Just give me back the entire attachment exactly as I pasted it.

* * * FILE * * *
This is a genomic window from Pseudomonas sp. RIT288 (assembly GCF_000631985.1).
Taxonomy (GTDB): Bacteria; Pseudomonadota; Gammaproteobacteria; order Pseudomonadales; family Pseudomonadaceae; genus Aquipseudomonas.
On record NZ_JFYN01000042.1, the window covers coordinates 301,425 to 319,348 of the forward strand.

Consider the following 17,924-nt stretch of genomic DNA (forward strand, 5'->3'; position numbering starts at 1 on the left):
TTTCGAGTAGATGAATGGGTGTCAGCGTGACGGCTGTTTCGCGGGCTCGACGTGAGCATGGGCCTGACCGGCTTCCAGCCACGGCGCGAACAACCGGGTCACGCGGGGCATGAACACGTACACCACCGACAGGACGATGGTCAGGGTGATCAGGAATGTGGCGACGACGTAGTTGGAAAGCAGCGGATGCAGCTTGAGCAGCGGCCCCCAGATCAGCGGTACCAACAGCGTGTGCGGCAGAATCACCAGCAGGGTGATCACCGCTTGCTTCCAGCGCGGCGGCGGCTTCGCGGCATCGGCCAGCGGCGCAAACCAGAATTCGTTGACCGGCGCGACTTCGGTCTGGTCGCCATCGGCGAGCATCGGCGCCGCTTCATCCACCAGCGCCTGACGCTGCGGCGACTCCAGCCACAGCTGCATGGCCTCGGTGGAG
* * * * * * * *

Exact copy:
This is a genomic window from Pseudomonas sp. RIT288 (assembly GCF_000631985.1).
Taxonomy (GTDB): Bacteria; Pseudomonadota; Gammaproteobacteria; order Pseudomonadales; family Pseudomonadaceae; genus Aquipseudomonas.
On record NZ_JFYN01000042.1, the window covers coordinates 301,425 to 319,348 of the forward strand.

Consider the following 17,924-nt stretch of genomic DNA (forward strand, 5'->3'; position numbering starts at 1 on the left):
TTTCGAGTAGATGAATGGGTGTCAGCGTGACGGCTGTTTCGCGGGCTCGACGTGAGCATGGGCCTGACCGGCTTCCAGCCACGGCGCGAACAACCGGGTCACGCGGGGCATGAACACGTACACCACCGACAGGACGATGGTCAGGGTGATCAGGAATGTGGCGACGACGTAGTTGGAAAGCAGCGGATGCAGCTTGAGCAGCGGCCCCCAGATCAGCGGTACCAACAGCGTGTGCGGCAGAATCACCAGCAGGGTGATCACCGCTTGCTTCCAGCGCGGCGGCGGCTTCGCGGCATCGGCCAGCGGCGCAAACCAGAATTCGTTGACCGGCGCGACTTCGGTCTGGTCGCCATCGGCGAGCATCGGCGCCGCTTCATCCACCAGCGCCTGACGCTGCGGCGACTCCAGCCACAGCTGCATGGCCTCGGTGGAG